Newt Gingrich: Ethics Victim…Ethics Miscreant…Walking, Talking Ethics Lesson

The Ethics Lesson

I’m glad Newt Gingrich is in the presidential race, however foolishly and futilely. He is perhaps the perfect illustration of how a potential political leader’s private personal conduct is not only relevant to assessing his fitness to lead, but predictive of it. What makes Newt especially useful in this regard is that he is a Republican, and all the Democrats who are going to be sneering at his candidacy will have to square their attacks on his character with their indignant claims in 1998 that Bill Clinton’s adultery, sexual harassment and lies were irrelevant to his leadership—and they weren’t truly private or personal.  Similarly, Newt will be helpful to some of my ethically-addled trial lawyer friends who have argued that John Edwards is still a trustworthy lawyer, despite his betrayals of his dying wife, his family, his supporters and his party.

Of course private conduct is relevant to judging a leader, especially when private conduct shows an individual to be dishonest, disloyal, cowardly, ruthless, selfish and cruel—like Newt. Cheating on two wives and leaving both of them when they were battling health crises isn’t a mistake, or a coincidence, or a misunderstanding; it is a pattern, and a symptom. You can’t trust Newt. You can’t rely on Newt. You can’t believe Newt. Ask his ex-wives, and eventually, I am quite certain, his current one.

Today conservative talk radio is abuzz with Gingrich’s frenzied efforts to sooth the conservative faithful after he attacked Rep. Paul Ryan’s budget reforms over the weekend. What??? You mean Newt Gingrich stabbed a political ally and  fellow party stalwart in the back without warning? Who could have seen that coming? Oh, only everybody: You can’t trust Newt. You can’t rely on Newt. You can’t believe Newt. Ask his ex-wives. Continue reading

Unethical Quote of the Month: Newt Gingrich

“There’s no question at times of my life, partially driven by how passionately I felt about this country, that I worked far too hard and things happened in my life that were not appropriate. And what I can tell you is that when I did things that were wrong, I wasn’t trapped in situation ethics, I was doing things that were wrong, and yet, I was doing them. I found that I felt compelled to seek God’s forgiveness. Not God’s understanding, but God’s forgiveness. I do believe in a forgiving God. And I think most people, deep down in their hearts hope there’s a forgiving God.”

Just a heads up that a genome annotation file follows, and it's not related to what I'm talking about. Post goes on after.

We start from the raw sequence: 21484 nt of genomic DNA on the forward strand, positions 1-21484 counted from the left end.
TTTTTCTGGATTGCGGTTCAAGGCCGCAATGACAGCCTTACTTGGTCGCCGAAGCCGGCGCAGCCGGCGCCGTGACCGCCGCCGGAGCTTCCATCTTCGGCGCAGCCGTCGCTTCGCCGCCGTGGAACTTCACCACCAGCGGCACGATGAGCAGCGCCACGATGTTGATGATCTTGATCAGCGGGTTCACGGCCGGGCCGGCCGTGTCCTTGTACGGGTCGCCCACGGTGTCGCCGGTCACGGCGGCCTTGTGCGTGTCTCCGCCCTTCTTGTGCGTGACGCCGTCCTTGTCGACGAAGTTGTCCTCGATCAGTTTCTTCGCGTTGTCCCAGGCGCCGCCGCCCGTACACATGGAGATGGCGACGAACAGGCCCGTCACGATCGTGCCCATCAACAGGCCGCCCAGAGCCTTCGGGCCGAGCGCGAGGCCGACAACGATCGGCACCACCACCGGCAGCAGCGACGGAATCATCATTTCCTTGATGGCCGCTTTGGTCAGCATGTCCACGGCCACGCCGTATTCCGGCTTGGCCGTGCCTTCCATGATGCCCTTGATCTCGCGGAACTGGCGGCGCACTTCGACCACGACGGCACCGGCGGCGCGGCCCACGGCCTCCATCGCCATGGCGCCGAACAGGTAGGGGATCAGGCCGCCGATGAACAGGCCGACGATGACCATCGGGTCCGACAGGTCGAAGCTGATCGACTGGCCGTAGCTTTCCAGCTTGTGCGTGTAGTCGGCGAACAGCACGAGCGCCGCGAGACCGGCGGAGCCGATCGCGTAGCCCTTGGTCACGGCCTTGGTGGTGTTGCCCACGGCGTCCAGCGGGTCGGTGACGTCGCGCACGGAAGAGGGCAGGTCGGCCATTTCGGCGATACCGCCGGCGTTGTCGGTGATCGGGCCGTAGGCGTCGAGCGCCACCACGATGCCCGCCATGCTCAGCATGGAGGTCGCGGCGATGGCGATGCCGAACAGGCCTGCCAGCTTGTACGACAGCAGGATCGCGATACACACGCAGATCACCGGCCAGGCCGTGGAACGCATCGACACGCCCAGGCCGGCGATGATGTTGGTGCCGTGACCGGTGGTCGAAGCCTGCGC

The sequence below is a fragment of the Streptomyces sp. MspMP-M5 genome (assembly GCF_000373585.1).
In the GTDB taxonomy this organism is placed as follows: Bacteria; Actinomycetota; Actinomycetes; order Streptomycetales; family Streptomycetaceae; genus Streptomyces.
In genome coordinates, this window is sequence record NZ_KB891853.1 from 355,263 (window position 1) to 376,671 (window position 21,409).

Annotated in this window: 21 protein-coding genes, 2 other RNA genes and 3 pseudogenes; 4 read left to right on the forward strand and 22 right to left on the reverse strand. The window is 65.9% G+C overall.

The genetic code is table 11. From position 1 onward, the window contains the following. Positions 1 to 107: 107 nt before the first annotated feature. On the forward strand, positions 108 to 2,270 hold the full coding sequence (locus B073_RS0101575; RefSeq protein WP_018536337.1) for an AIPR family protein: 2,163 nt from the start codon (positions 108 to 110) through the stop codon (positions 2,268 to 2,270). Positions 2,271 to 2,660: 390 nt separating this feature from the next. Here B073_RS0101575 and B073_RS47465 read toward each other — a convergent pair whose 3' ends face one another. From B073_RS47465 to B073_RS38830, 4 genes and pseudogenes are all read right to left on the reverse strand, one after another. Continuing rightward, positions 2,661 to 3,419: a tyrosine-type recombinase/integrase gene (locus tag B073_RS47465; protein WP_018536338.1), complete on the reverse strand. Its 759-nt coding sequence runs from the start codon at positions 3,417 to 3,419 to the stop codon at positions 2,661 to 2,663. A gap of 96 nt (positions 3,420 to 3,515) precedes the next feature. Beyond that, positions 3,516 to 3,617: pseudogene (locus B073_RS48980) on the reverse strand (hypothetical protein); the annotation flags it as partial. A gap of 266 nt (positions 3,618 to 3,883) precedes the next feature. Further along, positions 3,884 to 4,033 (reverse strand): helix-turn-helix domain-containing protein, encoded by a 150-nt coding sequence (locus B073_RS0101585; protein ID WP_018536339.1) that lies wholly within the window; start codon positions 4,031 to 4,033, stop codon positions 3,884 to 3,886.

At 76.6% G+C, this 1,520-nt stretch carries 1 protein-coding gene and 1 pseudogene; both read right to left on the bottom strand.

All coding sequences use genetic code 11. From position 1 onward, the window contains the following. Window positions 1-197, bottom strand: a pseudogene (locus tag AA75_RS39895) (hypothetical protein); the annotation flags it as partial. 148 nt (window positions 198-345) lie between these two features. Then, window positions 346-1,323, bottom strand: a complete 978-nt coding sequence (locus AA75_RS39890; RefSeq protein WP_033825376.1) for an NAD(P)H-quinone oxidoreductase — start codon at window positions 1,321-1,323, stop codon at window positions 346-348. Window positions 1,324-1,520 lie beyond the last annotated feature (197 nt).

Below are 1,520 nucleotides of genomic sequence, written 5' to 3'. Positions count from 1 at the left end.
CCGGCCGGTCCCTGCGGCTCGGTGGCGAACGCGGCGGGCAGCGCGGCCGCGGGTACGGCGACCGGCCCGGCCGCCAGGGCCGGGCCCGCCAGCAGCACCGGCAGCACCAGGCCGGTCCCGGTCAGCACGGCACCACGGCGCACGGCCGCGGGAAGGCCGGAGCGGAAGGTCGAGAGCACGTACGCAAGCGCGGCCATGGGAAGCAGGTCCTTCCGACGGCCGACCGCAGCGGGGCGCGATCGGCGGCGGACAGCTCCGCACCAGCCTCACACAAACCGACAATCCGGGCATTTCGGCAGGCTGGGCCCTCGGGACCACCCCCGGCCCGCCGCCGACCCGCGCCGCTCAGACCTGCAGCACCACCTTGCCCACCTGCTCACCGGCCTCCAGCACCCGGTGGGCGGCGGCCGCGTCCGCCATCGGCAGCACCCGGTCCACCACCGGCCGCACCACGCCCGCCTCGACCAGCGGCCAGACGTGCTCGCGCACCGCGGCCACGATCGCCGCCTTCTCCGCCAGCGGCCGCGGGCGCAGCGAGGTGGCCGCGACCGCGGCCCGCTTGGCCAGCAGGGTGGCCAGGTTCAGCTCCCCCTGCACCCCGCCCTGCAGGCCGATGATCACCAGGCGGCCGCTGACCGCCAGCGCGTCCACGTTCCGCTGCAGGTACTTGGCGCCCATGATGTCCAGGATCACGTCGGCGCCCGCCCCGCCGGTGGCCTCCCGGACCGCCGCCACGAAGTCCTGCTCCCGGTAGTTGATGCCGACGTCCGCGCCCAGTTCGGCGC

Former Speaker Newt Gingrich, preparing for a presidential run by attempting to explain and apologize for his serial marital betrayals, the most spectacular of which was visiting his first wife while she was in the hospital recovering from cancer surgery to announce that he was divorcing her to marry his mistress. Then he cheated on his second wife, the former mistress, with a member of his staff. He ditched Mistress #1, Wife #2, for Mistress #2, who became Wife #3. This is why he needs a forgiving God, or at least a forgiving electorate.

Newt’s defense now is that he felt so passionately about his country that it caused him to dump his cancer stricken wife (so much for all that “in sickness or in health” stuff), and later, while he was leading a party that was making the case that a U.S. President shouldn’t be having on-the-job sexual encounters with interns, using his staff and appointees to cover it up, and lying about it under oath in court, to commence a second extra-marital affair of his own. This, naturally, helped let President Clinton wiggle of his well-earned impeachment hook, and also helped cement the socially destructive public perception that 1) everyone cheats on their spouses, so it’s okay, and 2) you can’t trust any of our elected leaders.

Thanks for nothing, Newt.

God is welcome to forgive you; I won’t. You are obviously untrustworthy. Once cheating on a spouse may be a mistake; cheating on a second spouse is a behavior pattern. If a politician who likes to invoke God will lie to and betray two women who he swore, before God, to take “’til death us do part,” not to mention his children, I see no reason to assume that he won’t betray voters who has never met, loved, or lived with.

God’s forgiveness is irrelevant to the central issue of whether New Gingrich has the reliability of character and core values to justify entrusting him with great power. As his self-serving quote demonstrates, he does not.

But good luck with God, Newt.